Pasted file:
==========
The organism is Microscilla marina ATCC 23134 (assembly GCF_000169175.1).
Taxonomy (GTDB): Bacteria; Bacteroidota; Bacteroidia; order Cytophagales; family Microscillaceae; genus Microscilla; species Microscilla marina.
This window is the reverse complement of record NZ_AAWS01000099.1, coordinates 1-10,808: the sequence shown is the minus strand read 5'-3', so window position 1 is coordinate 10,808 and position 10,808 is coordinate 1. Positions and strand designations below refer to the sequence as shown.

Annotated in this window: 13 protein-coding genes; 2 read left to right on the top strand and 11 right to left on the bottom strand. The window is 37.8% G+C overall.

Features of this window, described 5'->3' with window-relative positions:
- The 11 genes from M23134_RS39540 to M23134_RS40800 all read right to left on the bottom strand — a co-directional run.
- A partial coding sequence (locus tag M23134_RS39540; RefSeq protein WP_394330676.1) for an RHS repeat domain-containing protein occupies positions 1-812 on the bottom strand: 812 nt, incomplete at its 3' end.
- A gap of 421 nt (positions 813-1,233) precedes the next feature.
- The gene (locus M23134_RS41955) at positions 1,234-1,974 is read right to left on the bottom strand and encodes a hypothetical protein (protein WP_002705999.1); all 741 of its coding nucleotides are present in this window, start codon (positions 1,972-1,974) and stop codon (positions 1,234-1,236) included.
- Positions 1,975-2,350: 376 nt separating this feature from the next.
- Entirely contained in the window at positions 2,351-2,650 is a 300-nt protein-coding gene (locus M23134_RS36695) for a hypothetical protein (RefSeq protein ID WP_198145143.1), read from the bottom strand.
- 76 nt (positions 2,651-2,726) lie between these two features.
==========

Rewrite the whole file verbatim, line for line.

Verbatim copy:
The organism is Microscilla marina ATCC 23134 (assembly GCF_000169175.1).
Taxonomy (GTDB): Bacteria; Bacteroidota; Bacteroidia; order Cytophagales; family Microscillaceae; genus Microscilla; species Microscilla marina.
This window is the reverse complement of record NZ_AAWS01000099.1, coordinates 1-10,808: the sequence shown is the minus strand read 5'-3', so window position 1 is coordinate 10,808 and position 10,808 is coordinate 1. Positions and strand designations below refer to the sequence as shown.

Annotated in this window: 13 protein-coding genes; 2 read left to right on the top strand and 11 right to left on the bottom strand. The window is 37.8% G+C overall.

Features of this window, described 5'->3' with window-relative positions:
- The 11 genes from M23134_RS39540 to M23134_RS40800 all read right to left on the bottom strand — a co-directional run.
- A partial coding sequence (locus tag M23134_RS39540; RefSeq protein WP_394330676.1) for an RHS repeat domain-containing protein occupies positions 1-812 on the bottom strand: 812 nt, incomplete at its 3' end.
- A gap of 421 nt (positions 813-1,233) precedes the next feature.
- The gene (locus M23134_RS41955) at positions 1,234-1,974 is read right to left on the bottom strand and encodes a hypothetical protein (protein WP_002705999.1); all 741 of its coding nucleotides are present in this window, start codon (positions 1,972-1,974) and stop codon (positions 1,234-1,236) included.
- Positions 1,975-2,350: 376 nt separating this feature from the next.
- Entirely contained in the window at positions 2,351-2,650 is a 300-nt protein-coding gene (locus M23134_RS36695) for a hypothetical protein (RefSeq protein ID WP_198145143.1), read from the bottom strand.
- 76 nt (positions 2,651-2,726) lie between these two features.